Zillow, Trulia, and Realtor.com have gotten a bad rap from real estate agents, or have they? It all depends on who you ask. Are paid leads a viable way to build and sustain a business? That depends on who you ask as well. I am going to give you my personal take on paid leads, and what has worked or hasn't worked for me personally.
When I first started in the real estate business a few years ago I signed up with a brokerage that had lackluster training. They didn't provide any real viable lead generation techniques. After a few months of not having any leads, I started researching paid leads. Enter Zillow and Trulia.com. Every review I had read about Zillow and Trulia was a 1-star review on how horrible they were, and how their leads were garbage. I watched YouTube video after YouTube video slamming Zillow, and how all the leads they received weren't willing to buy and weren't pre-qualified. Well after a while I decided that one way or another I was going to have to take the plunge and try for myself. I picked up the phone and called Zillow to see what it was all about. I figured since I was new it would be a good way to get myself in front of some prospective clients. Hopefully, I could convert some of them, and then build a business off of referrals. At that point, I didn't have much to lose.
The Zillow representative was very nice and tried to get me to buy $800/month of leads. I filled him in on my lack of budget so I ended up around $230/month on leads. At the time this was a lot of money for me considering I wasn't making any money. He told me that he was there to help me out, and his goal was for me to make money because I would inevitably buy more leads which would make him some money. I happened to get lucky and on my second lead, I closed a house within about 2 1/2 months of being on Zillow. This is not the norm, and my buyer ended up being more motivated than he originally let on.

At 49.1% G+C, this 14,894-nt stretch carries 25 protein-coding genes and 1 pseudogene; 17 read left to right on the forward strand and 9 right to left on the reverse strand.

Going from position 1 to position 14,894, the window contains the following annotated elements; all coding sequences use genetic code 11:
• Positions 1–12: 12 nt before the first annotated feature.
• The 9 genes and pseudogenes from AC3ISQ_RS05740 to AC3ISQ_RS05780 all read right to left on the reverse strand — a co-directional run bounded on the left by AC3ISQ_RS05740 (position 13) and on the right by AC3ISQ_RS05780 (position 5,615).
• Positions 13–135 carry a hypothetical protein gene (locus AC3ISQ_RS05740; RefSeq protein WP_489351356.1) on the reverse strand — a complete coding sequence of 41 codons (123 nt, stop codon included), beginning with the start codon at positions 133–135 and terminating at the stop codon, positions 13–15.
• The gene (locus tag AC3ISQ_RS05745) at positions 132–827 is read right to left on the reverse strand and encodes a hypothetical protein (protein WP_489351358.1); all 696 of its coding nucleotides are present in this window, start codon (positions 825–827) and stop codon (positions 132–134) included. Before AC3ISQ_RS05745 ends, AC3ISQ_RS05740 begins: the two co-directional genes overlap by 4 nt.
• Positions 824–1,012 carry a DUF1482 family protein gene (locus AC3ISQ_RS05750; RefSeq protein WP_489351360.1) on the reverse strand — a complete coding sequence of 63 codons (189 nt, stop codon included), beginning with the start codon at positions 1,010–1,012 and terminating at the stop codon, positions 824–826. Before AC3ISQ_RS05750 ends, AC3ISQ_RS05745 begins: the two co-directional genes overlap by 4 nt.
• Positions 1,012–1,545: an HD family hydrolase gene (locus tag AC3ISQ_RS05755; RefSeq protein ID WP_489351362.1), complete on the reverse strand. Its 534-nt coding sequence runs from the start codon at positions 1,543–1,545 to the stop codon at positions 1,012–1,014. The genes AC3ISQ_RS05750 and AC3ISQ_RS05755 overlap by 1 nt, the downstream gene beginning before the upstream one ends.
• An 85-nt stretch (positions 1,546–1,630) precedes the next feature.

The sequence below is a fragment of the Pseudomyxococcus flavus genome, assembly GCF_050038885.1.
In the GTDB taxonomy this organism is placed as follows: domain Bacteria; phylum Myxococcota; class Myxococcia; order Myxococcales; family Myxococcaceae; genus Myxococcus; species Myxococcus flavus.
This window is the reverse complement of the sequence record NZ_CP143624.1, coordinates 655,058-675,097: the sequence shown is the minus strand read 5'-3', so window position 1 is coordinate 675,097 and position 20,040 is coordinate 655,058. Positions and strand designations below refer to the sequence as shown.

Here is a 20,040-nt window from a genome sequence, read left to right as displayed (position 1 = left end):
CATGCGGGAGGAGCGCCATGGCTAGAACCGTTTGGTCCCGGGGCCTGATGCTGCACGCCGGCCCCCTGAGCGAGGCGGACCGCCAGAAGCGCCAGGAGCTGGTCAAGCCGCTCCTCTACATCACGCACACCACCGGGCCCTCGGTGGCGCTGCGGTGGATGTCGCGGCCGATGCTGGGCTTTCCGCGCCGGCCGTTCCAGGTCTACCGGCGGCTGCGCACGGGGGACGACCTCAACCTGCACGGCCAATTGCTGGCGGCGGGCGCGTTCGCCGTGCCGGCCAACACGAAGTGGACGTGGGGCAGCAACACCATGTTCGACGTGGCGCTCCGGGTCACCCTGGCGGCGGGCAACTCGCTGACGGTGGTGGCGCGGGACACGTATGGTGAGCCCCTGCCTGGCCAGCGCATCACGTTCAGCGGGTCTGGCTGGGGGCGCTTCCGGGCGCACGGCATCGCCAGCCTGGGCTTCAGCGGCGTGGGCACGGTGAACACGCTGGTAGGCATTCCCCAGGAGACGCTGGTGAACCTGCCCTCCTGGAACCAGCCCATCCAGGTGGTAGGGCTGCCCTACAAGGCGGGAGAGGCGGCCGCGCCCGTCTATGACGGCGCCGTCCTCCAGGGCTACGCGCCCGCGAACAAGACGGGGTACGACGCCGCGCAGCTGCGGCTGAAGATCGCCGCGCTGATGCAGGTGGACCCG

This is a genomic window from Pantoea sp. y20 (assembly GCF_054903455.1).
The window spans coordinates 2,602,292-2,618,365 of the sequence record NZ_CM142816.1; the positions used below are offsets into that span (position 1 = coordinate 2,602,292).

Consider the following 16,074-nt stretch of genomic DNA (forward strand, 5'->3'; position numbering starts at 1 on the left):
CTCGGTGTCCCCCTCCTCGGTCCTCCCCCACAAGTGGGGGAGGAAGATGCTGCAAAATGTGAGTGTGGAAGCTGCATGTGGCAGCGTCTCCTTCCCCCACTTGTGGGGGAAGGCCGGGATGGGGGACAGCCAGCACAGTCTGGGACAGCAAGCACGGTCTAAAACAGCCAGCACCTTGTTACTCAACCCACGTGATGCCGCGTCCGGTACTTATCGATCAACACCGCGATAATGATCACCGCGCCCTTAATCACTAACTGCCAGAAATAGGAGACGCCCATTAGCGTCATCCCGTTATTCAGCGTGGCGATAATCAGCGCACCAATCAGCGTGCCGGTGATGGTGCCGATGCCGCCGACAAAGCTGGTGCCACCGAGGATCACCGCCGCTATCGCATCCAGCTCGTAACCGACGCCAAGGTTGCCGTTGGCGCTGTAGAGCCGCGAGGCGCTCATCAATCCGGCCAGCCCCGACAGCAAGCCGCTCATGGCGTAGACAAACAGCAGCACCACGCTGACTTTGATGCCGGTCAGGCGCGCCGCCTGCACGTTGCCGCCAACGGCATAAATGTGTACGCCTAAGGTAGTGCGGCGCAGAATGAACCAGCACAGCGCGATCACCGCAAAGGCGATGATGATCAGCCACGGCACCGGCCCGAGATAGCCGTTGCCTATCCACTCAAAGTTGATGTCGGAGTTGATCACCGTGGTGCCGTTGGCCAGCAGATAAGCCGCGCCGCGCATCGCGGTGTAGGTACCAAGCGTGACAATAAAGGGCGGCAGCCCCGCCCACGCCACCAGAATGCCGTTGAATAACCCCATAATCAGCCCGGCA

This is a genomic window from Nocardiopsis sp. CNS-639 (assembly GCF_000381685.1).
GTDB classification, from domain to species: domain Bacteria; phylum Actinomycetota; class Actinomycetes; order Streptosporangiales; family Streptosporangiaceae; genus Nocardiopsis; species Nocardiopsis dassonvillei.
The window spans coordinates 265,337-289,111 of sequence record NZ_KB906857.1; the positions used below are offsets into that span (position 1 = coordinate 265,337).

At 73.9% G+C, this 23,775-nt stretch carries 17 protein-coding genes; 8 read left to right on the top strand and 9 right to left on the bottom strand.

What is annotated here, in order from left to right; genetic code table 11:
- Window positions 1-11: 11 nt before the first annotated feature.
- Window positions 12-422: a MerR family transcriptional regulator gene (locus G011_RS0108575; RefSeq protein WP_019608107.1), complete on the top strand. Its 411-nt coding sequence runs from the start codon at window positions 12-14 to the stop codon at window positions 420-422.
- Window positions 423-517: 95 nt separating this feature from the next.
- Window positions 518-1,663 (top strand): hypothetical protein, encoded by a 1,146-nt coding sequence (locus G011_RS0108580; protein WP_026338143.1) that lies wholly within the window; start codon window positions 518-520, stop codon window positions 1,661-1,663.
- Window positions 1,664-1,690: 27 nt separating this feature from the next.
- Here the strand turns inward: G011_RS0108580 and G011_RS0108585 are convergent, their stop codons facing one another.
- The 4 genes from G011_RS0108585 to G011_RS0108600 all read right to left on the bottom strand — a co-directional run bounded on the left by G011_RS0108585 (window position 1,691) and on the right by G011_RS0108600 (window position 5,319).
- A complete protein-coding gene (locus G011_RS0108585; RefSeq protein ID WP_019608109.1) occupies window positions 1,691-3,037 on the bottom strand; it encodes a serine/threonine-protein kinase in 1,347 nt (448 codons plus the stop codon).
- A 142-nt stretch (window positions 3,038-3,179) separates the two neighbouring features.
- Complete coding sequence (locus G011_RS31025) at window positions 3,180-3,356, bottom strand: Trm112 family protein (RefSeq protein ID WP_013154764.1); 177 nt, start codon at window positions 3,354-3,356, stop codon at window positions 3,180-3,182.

I've been on Zillow for almost two years now, and I've closed over 20 deals. This last year I had a 10X ROI. I've increased my spend up to $1,200/month at some points, but on average around $800/month. I think Zillow is a good source of paid leads if you aren't afraid of nurturing the leads you get. It's very rare that you get a lead off of Zillow and they buy from you right away. Most leads take anywhere from 4 months to a year to buy. I see Zillow as a marketing and paid lead platform. You appear a certain percentage of time in the zip code that you choose. Buyers see your face pop up under listings under that zip code. They can click on your picture and read your profile and bio. A lot of buyers will read agent bio's and choose their agent based on their bio, profile, sales, and reviews. If you have a decent amount of sales, reviews, or a compelling bio that speaks to someone you have a better shot at someone choosing you over another agent. Zillow owns Trulia, so you get leads off of Trulia as well. I look at Zillow as a part of my three-legged stool of lead generation. It's been a great lead generation tool for me personally. What works for one realtor definitely does not work for all.